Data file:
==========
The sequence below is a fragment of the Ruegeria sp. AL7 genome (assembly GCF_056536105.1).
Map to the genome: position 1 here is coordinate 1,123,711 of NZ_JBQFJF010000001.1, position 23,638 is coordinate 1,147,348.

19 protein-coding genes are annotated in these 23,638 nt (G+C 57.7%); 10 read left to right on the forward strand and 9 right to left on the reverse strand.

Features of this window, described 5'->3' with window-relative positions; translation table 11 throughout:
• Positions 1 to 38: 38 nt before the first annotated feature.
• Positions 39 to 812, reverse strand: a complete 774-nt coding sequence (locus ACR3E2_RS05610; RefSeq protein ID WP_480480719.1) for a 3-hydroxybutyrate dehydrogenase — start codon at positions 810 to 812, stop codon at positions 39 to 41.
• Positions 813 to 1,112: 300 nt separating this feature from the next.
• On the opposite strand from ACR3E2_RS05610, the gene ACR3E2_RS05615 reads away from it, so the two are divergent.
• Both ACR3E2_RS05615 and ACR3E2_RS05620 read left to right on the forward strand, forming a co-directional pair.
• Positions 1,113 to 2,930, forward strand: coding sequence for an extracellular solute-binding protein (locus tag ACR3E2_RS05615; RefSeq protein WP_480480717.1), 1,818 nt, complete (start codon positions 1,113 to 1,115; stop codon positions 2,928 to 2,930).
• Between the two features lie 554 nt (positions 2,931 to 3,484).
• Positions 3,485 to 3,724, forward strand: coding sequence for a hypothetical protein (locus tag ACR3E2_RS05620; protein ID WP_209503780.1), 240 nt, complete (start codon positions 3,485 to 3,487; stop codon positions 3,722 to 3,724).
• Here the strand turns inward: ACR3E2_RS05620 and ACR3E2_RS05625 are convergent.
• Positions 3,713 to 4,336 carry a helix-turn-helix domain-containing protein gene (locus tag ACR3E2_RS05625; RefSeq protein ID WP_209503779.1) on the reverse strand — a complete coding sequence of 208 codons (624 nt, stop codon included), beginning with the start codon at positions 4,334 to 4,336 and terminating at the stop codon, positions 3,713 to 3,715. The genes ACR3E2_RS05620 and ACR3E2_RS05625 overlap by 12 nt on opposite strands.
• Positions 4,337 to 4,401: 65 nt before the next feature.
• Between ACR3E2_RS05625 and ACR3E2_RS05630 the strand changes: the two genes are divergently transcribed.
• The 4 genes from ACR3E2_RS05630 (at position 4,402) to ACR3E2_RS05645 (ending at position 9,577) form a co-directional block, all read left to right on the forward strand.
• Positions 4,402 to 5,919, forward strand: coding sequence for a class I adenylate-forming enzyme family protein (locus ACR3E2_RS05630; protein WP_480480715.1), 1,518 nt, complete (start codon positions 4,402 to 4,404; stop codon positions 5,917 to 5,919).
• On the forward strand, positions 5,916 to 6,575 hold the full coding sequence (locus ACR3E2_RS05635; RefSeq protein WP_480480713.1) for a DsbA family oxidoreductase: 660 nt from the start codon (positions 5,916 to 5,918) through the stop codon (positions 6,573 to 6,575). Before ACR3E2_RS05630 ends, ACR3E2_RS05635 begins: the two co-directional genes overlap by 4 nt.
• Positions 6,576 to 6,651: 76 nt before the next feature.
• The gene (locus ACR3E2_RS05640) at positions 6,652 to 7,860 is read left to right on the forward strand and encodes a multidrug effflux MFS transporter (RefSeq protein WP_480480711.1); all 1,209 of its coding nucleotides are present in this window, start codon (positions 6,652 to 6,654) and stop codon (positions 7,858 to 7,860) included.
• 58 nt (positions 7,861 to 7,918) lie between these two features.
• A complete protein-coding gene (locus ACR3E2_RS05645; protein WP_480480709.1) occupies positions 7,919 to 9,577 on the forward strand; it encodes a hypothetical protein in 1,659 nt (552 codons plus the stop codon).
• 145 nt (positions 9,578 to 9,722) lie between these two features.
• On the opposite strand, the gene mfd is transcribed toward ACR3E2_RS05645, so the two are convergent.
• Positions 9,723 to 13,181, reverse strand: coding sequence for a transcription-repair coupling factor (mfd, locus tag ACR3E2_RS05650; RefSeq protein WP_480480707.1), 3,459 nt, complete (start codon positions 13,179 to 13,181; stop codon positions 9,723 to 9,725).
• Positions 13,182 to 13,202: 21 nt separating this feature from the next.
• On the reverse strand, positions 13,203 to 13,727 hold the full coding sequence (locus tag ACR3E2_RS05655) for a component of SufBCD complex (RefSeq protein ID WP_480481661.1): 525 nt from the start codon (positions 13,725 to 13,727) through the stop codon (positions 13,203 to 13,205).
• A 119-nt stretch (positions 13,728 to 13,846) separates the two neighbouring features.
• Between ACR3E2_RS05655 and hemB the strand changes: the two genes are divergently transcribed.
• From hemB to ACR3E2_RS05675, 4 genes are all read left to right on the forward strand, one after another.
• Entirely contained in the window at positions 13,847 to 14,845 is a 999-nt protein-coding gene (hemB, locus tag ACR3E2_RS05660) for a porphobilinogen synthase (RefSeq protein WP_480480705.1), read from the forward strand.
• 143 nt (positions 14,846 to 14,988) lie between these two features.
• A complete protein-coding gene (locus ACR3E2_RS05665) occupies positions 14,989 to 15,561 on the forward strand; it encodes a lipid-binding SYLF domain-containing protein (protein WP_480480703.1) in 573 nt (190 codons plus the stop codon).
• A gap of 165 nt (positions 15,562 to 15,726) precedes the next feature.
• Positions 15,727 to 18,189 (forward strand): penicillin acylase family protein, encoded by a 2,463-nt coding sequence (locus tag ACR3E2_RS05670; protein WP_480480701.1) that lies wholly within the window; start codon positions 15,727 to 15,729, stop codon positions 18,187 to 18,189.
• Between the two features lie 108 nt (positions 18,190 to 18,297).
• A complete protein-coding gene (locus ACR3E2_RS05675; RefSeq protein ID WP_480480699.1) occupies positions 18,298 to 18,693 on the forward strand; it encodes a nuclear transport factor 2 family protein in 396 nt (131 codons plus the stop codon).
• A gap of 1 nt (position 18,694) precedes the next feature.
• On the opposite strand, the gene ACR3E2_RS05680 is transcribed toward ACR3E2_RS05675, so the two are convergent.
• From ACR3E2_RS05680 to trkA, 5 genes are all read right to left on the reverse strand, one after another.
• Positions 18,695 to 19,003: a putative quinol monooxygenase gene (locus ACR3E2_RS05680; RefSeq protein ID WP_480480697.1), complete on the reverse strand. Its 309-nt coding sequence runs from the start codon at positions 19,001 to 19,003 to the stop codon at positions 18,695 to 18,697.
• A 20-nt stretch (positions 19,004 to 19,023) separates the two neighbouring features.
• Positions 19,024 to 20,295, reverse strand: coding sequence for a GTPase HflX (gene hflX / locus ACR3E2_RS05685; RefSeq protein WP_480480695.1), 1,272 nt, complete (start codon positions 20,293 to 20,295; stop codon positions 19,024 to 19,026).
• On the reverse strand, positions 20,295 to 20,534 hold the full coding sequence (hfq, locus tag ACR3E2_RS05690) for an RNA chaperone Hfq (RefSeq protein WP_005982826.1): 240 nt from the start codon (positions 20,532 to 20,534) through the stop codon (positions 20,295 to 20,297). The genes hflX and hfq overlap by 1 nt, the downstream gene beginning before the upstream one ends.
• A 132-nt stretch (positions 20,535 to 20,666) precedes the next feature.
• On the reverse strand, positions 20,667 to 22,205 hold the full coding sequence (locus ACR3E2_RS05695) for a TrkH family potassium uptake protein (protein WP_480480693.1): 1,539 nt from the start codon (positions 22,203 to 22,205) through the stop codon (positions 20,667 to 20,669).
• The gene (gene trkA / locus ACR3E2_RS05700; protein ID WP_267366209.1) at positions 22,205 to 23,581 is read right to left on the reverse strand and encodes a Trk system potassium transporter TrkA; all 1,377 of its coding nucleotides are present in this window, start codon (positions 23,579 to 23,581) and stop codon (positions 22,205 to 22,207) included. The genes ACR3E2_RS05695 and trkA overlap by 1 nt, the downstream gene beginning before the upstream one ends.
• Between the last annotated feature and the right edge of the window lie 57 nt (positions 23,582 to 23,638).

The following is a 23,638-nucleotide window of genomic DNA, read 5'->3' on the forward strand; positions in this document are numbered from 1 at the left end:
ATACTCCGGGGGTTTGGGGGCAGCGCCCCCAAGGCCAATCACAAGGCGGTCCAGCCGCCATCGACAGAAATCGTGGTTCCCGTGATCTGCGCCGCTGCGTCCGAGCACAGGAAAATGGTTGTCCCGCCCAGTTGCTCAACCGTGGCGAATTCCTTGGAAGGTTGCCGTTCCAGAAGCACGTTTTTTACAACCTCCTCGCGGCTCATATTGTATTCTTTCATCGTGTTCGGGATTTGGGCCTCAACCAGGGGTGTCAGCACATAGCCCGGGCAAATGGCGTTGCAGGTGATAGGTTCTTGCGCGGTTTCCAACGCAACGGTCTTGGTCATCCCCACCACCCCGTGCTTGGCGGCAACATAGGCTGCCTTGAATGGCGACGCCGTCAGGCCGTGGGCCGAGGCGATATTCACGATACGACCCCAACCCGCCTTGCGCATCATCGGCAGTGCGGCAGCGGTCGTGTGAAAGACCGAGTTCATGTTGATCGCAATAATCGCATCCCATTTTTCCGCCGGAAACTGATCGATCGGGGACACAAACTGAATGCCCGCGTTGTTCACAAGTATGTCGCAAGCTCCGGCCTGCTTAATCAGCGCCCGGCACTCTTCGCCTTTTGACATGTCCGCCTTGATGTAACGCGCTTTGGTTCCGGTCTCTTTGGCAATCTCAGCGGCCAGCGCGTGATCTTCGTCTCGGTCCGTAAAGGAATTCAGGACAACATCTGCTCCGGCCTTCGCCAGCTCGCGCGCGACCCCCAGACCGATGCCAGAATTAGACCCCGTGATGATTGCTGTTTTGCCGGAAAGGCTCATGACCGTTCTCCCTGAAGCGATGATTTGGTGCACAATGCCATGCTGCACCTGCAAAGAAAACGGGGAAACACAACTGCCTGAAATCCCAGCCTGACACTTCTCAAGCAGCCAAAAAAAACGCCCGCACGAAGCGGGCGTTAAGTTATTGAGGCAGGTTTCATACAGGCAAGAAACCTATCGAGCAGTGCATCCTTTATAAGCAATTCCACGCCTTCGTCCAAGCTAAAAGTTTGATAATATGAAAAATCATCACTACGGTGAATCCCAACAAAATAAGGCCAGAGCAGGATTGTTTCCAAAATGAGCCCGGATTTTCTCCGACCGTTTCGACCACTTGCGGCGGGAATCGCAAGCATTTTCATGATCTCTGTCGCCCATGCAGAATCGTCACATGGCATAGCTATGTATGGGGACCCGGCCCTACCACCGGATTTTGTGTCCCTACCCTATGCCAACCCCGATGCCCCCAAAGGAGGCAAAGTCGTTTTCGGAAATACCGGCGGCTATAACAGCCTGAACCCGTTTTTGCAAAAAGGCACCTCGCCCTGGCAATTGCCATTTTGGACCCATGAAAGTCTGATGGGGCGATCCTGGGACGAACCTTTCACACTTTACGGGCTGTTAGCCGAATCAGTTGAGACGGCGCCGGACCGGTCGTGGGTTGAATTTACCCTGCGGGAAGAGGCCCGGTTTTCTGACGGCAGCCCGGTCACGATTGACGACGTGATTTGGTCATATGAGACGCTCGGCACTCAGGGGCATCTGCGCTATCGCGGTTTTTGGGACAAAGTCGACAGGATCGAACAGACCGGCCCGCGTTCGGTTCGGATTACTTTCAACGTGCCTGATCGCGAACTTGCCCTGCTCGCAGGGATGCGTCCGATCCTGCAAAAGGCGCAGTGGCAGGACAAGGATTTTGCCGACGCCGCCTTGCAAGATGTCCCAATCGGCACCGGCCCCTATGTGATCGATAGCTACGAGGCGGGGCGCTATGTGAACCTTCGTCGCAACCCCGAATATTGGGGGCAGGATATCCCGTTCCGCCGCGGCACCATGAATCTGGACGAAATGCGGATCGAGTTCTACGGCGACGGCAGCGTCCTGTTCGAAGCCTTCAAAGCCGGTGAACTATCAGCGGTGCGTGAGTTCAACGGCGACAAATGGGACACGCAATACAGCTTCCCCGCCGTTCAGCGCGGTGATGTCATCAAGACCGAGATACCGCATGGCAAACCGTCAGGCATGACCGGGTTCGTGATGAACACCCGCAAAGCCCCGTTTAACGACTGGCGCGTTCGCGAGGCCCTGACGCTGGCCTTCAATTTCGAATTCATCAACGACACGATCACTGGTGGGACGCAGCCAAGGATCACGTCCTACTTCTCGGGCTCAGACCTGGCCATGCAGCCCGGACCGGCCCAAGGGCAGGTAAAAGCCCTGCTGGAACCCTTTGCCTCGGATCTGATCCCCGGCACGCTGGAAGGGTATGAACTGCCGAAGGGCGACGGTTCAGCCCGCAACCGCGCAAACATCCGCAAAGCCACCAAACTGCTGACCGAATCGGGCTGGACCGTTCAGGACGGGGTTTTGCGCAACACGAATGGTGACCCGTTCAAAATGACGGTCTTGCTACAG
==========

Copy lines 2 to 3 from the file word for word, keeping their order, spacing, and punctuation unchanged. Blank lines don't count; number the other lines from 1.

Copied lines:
Map to the genome: position 1 here is coordinate 1,123,711 of NZ_JBQFJF010000001.1, position 23,638 is coordinate 1,147,348.

19 protein-coding genes are annotated in these 23,638 nt (G+C 57.7%); 10 read left to right on the forward strand and 9 right to left on the reverse strand.